Overcoming the Taboo: Menopause in the Workplace

Author(s): Ramsha Munshi, Alexandra Zawora, Mathula Chandramohan

Written by Ramsha Munshi, Alexandra Zawora, and Mathula Chandramohan

Women’s health has traditionally been a taboo topic. Education and organizational support resources (e.g. pregnancy, maternity, and paternity leaves) reduced the stigma around pregnancy struggles. However, menopause, a later stage in a woman's life, remains hidden in the shadows, leaving affected employees unsupported. It’s time to overcome this taboo and start supporting employees through every life stage.

Shining a Light on the Reality of Menopause

Menopause is a natural life stage that requires targeted support for many women between ages 45 to 64 but can also impact women younger than 45 and some non-binary, intersex, and transgender individuals. The types of menopausal symptoms impacting employees include:

  • Physical (e.g. hot flashes, sleep disturbances)
  • Emotional (e.g. anxiety, depression)
  • Cognitive (e.g. brain fog, difficulty concentrating)

Individuals experience these symptoms at varying levels, resulting in stress and the inability to concentrate throughout the day. Less than a quarter of women believe they are knowledgeable about menopause (Menopause Foundation of Canada, 2022), signifying a knowledge gap in helping employees cope.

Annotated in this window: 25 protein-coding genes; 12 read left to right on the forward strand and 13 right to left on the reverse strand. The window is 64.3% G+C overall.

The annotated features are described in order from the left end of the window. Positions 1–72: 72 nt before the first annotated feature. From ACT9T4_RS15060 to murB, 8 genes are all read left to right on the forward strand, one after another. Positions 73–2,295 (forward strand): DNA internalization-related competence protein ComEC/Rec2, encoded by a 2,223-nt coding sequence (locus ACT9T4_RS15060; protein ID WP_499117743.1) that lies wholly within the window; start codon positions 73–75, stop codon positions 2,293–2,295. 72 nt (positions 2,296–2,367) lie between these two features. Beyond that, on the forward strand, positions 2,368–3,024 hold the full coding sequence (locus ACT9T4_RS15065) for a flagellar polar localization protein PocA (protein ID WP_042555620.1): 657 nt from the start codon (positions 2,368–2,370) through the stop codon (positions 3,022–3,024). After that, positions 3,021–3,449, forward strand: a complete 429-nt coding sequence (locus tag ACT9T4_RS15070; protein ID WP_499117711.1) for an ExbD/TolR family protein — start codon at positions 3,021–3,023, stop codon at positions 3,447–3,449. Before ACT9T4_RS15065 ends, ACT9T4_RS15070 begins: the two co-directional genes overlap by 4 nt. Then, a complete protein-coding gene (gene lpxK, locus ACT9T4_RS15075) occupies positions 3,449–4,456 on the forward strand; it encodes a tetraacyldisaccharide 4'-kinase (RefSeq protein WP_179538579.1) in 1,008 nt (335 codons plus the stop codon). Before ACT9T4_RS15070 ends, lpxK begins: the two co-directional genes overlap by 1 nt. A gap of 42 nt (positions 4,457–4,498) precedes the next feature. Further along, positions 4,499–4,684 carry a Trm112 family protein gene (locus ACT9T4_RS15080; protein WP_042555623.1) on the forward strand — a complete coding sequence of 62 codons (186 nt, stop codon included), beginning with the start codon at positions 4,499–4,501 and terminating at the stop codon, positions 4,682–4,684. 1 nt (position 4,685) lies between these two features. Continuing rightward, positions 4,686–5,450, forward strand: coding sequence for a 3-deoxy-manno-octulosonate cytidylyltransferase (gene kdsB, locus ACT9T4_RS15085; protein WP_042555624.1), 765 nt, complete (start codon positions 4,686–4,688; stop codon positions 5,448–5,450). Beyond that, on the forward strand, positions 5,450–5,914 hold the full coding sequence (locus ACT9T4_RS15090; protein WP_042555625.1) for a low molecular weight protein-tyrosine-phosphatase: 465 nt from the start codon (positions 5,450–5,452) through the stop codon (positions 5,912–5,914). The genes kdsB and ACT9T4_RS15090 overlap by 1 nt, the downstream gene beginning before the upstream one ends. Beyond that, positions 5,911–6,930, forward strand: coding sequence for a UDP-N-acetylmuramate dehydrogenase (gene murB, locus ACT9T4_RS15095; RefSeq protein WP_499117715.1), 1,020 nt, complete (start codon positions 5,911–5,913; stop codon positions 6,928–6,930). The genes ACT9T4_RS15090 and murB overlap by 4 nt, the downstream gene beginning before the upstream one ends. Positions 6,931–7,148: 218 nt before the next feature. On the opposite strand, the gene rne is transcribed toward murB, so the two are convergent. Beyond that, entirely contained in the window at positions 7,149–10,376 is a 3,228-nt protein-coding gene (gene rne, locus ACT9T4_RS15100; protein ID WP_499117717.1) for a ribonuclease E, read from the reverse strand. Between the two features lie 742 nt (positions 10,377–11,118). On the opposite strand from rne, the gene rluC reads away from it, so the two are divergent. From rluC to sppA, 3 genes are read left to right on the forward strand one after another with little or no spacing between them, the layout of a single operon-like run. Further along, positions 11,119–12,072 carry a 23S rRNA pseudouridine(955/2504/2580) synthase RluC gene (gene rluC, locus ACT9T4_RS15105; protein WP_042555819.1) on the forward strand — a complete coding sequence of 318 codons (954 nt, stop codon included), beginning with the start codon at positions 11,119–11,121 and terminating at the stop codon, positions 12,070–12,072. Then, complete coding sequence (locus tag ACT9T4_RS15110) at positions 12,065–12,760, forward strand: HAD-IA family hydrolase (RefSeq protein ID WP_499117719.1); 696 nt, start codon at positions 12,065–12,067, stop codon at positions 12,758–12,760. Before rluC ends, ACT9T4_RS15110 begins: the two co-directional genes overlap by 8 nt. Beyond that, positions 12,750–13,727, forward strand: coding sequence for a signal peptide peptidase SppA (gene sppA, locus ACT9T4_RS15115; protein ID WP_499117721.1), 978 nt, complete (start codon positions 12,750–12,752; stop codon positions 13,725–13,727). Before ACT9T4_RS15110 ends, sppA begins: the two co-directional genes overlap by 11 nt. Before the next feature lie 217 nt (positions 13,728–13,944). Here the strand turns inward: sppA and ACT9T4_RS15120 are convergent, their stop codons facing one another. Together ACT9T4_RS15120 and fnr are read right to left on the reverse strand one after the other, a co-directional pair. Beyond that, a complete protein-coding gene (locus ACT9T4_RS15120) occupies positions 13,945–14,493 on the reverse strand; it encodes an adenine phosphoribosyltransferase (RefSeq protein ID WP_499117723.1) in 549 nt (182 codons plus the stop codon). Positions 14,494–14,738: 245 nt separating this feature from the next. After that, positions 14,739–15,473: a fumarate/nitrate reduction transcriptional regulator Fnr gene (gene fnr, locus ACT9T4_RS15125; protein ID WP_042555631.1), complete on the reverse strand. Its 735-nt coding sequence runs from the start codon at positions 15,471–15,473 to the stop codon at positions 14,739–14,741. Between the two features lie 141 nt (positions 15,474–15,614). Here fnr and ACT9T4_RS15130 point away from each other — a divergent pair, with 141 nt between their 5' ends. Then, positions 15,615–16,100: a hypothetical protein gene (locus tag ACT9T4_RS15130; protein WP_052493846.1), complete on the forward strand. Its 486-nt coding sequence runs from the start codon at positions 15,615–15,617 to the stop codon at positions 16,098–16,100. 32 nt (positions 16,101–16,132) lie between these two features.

The nature of symptoms causes employees to feel embarrassed and scared to speak up. According to the Menopause Foundation of Canada, nearly 40% of women feel alone during menopause (2022). Employees feeling isolated and those who feel they have a lack of support risk missing opportunities, including:

  • Interrupted career progression into leadership roles, as “18% of women aged 40 to 60 have not pursued a promotion due to menopausal symptoms, and that number jumps up to 24% for Black women” (HRD Canada, 2023).
  • Lost income due to symptoms disrupting employees’ work experience, which may cause employees to leave their jobs or cut back hours. Depending on external factors, this isn’t feasible for all employees.

This leaves employees struggling to find support for their experiences. In fact, “75% feel their employer isn’t supportive or don’t know if they have support” (Menopause Foundation of Canada, 2022). Employees need resources and policies, making it the organization’s responsibility to ensure employees are well-supported throughout their careers.